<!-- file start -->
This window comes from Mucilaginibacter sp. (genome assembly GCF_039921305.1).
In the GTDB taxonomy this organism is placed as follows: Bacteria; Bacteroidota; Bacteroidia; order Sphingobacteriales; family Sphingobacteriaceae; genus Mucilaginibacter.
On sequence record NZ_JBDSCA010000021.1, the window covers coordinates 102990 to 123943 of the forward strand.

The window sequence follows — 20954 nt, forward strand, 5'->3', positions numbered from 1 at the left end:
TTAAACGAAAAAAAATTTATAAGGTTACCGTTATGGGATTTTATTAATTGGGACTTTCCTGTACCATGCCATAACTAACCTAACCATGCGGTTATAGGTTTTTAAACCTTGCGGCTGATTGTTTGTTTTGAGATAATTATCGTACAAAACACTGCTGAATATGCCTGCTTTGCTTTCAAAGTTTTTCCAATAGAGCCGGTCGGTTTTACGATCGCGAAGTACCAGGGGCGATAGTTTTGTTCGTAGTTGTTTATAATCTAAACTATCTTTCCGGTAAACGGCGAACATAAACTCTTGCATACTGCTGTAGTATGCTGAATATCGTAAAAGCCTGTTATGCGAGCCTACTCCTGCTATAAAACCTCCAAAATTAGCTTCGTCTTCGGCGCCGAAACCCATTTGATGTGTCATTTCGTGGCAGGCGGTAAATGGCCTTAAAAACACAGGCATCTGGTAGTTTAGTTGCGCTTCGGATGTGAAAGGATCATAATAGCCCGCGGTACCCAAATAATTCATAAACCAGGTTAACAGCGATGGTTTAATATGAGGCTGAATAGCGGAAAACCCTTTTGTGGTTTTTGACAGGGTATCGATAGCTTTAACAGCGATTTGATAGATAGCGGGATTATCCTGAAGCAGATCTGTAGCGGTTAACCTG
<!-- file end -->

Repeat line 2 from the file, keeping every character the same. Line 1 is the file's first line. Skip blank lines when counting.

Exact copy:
In the GTDB taxonomy this organism is placed as follows: Bacteria; Bacteroidota; Bacteroidia; order Sphingobacteriales; family Sphingobacteriaceae; genus Mucilaginibacter.